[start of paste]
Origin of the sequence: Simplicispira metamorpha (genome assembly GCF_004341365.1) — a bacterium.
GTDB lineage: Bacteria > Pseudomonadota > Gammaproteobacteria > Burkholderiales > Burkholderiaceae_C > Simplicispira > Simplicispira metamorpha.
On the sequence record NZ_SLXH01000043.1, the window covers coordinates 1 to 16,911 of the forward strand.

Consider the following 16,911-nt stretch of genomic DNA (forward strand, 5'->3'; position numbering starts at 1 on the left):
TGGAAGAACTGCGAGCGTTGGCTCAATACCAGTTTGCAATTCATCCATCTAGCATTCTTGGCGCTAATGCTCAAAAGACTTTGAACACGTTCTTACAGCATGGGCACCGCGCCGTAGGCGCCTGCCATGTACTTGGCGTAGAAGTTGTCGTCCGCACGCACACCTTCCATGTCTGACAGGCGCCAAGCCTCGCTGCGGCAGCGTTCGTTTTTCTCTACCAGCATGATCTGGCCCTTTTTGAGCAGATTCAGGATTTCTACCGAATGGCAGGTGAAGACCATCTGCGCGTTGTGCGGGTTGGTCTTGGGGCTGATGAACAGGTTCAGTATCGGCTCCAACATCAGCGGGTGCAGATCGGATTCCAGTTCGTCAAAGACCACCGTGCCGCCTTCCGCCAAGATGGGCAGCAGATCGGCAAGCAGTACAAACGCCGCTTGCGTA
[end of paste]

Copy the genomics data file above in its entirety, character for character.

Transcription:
Origin of the sequence: Simplicispira metamorpha (genome assembly GCF_004341365.1) — a bacterium.
GTDB lineage: Bacteria > Pseudomonadota > Gammaproteobacteria > Burkholderiales > Burkholderiaceae_C > Simplicispira > Simplicispira metamorpha.
On the sequence record NZ_SLXH01000043.1, the window covers coordinates 1 to 16,911 of the forward strand.

Consider the following 16,911-nt stretch of genomic DNA (forward strand, 5'->3'; position numbering starts at 1 on the left):
TGGAAGAACTGCGAGCGTTGGCTCAATACCAGTTTGCAATTCATCCATCTAGCATTCTTGGCGCTAATGCTCAAAAGACTTTGAACACGTTCTTACAGCATGGGCACCGCGCCGTAGGCGCCTGCCATGTACTTGGCGTAGAAGTTGTCGTCCGCACGCACACCTTCCATGTCTGACAGGCGCCAAGCCTCGCTGCGGCAGCGTTCGTTTTTCTCTACCAGCATGATCTGGCCCTTTTTGAGCAGATTCAGGATTTCTACCGAATGGCAGGTGAAGACCATCTGCGCGTTGTGCGGGTTGGTCTTGGGGCTGATGAACAGGTTCAGTATCGGCTCCAACATCAGCGGGTGCAGATCGGATTCCAGTTCGTCAAAGACCACCGTGCCGCCTTCCGCCAAGATGGGCAGCAGATCGGCAAGCAGTACAAACGCCGCTTGCGTA